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Fam Pract. 1995 Mar;12(1):18-21.

Female urinary incontinence--consultation behaviour and patient experiences: an epidemiological survey in a Norwegian community.

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Department of Public Health and Primary Health Care, University of Bergen, Norway.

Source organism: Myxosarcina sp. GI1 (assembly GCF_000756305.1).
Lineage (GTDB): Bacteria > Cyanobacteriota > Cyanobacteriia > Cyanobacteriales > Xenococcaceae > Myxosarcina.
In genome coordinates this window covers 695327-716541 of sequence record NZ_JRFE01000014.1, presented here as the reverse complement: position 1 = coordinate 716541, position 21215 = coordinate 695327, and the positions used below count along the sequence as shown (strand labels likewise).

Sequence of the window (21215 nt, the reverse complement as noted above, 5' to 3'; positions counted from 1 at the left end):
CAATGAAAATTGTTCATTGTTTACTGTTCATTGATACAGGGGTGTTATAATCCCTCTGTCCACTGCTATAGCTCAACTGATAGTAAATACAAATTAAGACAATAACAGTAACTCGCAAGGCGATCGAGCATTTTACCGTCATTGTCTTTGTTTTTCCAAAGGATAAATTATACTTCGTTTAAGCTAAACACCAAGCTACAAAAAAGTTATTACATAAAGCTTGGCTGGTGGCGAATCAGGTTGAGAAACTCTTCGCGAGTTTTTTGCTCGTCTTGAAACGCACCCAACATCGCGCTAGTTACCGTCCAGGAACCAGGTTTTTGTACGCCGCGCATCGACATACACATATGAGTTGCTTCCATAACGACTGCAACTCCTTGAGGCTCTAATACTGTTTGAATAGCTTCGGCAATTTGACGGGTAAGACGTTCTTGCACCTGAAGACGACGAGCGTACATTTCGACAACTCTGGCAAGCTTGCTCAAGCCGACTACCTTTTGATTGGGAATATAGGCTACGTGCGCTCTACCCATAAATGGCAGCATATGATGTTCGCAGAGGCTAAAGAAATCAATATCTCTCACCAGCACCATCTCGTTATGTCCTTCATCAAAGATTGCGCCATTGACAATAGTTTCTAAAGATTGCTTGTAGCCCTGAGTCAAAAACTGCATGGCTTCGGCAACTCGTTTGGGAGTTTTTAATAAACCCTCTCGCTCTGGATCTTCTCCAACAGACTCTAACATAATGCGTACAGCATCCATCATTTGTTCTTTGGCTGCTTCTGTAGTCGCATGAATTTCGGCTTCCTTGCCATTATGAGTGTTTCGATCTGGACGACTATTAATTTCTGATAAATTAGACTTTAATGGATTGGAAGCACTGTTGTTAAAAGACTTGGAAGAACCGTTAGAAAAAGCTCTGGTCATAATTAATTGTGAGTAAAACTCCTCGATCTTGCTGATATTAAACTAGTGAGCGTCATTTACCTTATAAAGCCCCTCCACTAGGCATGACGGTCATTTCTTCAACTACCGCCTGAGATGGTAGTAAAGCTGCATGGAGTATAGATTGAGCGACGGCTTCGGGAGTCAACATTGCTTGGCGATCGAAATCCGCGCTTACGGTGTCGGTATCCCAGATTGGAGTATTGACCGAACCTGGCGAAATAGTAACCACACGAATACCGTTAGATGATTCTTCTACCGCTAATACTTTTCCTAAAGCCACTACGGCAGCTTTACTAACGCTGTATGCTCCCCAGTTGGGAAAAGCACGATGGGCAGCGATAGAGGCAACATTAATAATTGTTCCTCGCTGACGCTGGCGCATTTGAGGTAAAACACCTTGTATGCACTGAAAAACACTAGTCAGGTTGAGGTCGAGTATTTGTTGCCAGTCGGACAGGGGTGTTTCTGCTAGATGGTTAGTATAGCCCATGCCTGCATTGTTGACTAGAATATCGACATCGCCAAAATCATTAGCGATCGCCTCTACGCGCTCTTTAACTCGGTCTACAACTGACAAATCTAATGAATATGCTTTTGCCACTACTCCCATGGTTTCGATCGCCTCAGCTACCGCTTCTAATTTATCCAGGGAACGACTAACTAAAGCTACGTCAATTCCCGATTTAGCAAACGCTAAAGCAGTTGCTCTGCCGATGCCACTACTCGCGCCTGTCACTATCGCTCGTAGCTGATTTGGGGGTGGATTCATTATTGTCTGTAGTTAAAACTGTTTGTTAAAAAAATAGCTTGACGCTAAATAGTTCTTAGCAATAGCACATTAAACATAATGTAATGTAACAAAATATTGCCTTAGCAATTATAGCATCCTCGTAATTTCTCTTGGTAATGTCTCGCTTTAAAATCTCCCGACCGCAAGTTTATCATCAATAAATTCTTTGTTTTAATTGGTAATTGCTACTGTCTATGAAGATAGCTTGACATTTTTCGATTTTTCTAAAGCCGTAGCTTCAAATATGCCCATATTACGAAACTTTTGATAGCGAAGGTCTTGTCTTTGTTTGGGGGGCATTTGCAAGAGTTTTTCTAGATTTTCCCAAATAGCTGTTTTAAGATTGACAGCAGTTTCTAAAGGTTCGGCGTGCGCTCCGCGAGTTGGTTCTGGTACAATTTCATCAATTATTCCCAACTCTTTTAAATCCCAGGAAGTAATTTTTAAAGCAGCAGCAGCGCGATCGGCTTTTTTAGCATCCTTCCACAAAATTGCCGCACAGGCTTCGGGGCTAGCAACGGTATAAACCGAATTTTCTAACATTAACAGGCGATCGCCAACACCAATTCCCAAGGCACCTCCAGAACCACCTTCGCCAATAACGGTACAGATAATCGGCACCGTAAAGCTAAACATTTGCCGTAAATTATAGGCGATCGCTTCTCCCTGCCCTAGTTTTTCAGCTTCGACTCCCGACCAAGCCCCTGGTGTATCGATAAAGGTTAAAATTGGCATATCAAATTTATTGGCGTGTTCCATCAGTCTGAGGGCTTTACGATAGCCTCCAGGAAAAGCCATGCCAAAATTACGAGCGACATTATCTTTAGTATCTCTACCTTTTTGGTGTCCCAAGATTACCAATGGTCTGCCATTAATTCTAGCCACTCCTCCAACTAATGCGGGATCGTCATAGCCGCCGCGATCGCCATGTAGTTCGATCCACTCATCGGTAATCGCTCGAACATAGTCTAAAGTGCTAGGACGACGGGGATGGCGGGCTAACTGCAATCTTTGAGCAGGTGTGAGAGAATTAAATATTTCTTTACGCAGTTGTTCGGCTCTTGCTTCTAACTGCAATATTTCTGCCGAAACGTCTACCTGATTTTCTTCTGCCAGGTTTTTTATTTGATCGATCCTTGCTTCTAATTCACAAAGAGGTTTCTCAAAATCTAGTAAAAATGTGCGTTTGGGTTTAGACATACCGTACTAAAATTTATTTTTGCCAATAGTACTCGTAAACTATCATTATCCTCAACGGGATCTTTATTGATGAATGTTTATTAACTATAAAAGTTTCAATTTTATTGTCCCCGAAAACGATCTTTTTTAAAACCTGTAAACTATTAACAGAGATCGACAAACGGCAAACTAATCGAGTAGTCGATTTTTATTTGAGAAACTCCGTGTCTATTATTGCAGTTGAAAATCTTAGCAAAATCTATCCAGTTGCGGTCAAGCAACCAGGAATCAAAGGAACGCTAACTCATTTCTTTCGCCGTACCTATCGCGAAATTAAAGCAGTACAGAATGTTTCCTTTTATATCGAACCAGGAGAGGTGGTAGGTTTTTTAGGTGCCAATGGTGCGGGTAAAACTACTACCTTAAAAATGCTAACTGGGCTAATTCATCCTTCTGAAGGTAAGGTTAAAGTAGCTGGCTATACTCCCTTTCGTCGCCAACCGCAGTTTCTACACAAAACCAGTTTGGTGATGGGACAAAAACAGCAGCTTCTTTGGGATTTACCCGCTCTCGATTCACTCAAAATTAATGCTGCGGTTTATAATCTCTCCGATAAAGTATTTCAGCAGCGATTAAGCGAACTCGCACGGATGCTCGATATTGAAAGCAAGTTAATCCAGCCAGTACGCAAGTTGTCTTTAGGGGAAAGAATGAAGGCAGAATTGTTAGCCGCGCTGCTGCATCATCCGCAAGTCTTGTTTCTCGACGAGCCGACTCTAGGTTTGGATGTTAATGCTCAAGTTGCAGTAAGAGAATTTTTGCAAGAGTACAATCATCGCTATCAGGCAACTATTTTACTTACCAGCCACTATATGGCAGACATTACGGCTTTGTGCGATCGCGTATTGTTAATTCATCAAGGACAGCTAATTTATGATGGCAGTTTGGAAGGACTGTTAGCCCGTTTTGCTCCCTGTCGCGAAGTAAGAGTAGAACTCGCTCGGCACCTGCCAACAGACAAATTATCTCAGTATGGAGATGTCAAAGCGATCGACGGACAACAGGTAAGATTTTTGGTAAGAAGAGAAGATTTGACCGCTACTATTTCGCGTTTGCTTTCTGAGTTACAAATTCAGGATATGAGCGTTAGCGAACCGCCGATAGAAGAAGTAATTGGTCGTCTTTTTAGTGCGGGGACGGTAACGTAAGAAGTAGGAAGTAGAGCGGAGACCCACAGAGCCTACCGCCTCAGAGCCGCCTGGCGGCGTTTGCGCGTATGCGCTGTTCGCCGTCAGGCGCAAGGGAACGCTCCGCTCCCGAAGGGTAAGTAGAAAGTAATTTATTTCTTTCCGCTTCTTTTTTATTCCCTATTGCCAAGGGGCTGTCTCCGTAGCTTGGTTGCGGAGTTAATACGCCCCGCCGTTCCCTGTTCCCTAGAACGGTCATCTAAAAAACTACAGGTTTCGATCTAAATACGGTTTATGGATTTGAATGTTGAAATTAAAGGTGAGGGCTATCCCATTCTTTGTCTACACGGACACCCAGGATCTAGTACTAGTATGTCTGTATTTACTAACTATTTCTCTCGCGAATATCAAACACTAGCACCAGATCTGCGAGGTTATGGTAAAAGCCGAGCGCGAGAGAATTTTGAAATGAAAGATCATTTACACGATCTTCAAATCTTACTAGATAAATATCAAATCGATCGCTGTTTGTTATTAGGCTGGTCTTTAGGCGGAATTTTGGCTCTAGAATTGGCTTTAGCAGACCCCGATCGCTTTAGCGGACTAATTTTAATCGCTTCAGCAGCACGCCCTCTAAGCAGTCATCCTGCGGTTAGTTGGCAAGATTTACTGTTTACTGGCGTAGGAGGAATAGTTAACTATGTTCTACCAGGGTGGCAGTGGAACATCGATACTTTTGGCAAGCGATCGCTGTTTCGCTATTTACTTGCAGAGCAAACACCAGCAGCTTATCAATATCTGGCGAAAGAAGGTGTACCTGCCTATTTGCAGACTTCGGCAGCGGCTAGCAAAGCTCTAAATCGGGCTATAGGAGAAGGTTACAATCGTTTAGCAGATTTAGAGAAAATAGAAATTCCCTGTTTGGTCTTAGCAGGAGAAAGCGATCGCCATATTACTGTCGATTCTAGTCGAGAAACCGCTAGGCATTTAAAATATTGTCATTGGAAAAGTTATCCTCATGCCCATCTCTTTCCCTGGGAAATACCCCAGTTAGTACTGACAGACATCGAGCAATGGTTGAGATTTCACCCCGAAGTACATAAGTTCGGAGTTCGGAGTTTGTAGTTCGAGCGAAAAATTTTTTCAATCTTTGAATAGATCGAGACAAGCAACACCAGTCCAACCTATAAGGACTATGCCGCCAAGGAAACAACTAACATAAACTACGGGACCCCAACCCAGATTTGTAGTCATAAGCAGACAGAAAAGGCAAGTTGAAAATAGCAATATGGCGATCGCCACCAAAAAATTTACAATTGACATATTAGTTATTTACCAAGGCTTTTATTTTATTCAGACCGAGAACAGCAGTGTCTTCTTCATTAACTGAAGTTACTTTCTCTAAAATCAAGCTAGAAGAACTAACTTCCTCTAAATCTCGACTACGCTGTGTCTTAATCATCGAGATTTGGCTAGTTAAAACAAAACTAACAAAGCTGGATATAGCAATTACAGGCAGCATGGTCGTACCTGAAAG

The objective was to study explanatory factors for help-seeking among incontinent women, and what was the outcome of the treatment. A questionnaire was mailed to all 2366 women aged 20 or over in the rural community of Rissa, Norway. Women confirming incontinence gave information about duration, precipitating factors, frequency, amount of leakage, and impact. Questions about doctor consultation or planned consultation, treatment and results were included. Women with incontinence which had resolved without treatment were also recorded. A total of 77% answered the questionnaire. Twenty per cent of women with incontinence (n = 535) had consulted a doctor, 18% had planned to consult. Increasing age and duration, and urge/mixed type of incontinence were determinative factors for doctor consultation, while increasing severity and impact were determinative for planned consultation. Drugs, exercises, pads, and electrostimulation were all important treatment options: 21% were cured, 40% much better after treatment. Of all the women, 8% reported that they had been incontinent in the past, and only 18% of these had consulted a doctor.

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